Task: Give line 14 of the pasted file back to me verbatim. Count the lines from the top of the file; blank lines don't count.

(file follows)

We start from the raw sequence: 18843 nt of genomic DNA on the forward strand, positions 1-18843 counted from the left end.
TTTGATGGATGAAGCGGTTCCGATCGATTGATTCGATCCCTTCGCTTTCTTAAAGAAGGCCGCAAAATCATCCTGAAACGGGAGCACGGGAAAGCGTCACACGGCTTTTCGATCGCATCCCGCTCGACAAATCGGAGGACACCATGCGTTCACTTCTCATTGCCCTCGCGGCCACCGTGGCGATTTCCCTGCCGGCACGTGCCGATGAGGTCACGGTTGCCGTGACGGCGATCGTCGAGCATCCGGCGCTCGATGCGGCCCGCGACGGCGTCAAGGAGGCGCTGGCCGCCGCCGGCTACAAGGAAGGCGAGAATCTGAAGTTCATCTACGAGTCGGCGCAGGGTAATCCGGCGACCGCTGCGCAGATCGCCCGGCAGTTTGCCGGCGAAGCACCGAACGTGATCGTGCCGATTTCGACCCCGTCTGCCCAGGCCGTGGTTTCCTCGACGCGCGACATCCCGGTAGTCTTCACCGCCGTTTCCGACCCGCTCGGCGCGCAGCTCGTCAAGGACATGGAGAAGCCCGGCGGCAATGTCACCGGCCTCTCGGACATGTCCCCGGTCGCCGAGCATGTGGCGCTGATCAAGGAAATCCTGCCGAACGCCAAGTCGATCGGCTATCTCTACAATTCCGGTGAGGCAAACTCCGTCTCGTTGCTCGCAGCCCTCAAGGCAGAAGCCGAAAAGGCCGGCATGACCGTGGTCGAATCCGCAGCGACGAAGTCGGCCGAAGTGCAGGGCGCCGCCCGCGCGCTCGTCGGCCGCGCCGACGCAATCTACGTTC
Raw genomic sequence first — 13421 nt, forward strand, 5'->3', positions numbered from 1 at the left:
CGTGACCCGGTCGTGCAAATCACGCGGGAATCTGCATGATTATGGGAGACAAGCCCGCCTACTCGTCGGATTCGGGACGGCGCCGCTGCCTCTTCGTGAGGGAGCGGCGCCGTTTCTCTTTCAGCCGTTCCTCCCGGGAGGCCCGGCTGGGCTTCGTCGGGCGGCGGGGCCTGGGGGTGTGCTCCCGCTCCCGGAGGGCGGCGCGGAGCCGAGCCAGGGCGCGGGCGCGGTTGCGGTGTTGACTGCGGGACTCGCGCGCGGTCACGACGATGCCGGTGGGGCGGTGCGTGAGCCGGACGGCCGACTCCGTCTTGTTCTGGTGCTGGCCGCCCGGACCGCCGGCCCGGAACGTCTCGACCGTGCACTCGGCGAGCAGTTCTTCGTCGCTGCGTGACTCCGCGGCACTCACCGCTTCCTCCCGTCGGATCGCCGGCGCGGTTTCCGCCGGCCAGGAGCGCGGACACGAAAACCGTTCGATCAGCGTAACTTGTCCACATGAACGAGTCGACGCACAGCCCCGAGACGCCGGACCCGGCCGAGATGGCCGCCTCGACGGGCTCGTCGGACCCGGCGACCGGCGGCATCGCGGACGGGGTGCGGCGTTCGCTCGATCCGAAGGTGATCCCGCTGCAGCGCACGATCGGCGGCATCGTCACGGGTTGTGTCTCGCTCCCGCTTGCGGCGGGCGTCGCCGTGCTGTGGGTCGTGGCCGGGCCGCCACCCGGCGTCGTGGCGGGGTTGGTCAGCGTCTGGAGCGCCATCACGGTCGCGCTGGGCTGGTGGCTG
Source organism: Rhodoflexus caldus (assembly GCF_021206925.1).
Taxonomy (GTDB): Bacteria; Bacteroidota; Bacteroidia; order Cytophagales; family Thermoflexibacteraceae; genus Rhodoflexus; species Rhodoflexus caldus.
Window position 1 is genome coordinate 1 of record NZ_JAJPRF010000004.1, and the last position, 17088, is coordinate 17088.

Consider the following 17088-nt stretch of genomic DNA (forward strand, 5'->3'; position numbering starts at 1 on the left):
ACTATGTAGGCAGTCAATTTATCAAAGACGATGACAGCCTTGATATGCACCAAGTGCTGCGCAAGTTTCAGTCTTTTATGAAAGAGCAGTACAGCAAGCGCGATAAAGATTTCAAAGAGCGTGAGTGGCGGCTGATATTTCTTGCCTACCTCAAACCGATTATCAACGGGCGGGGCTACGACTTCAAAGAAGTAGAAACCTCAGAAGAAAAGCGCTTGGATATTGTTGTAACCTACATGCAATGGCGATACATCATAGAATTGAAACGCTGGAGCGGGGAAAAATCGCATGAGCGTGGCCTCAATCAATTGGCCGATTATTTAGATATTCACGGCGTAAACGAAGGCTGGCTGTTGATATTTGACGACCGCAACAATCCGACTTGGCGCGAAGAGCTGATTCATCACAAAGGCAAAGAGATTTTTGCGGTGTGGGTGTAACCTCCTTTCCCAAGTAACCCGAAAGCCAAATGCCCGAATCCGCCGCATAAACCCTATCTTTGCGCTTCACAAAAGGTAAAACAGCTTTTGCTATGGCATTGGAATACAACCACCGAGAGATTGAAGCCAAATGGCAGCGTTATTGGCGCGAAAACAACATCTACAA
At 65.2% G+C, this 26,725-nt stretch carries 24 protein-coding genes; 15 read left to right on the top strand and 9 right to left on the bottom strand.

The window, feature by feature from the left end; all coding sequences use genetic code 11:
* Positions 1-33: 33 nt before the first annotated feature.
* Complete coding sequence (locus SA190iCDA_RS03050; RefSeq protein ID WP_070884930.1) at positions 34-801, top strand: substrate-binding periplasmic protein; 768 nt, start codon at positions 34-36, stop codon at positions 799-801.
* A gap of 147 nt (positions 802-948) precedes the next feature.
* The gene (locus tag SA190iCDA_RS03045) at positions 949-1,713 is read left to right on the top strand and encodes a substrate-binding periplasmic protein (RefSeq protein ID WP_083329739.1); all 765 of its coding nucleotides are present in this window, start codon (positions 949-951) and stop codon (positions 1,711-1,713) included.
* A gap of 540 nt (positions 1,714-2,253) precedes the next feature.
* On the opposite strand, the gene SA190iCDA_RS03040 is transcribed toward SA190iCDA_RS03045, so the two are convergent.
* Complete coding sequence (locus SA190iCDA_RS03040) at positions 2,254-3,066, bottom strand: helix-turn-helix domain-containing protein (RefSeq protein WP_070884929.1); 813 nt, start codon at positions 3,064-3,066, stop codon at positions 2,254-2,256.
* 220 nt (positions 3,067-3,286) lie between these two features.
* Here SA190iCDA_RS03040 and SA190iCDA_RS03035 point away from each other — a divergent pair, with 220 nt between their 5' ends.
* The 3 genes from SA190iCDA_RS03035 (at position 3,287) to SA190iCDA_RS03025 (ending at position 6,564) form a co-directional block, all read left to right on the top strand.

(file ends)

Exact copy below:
* A gap of 147 nt (positions 802-948) precedes the next feature.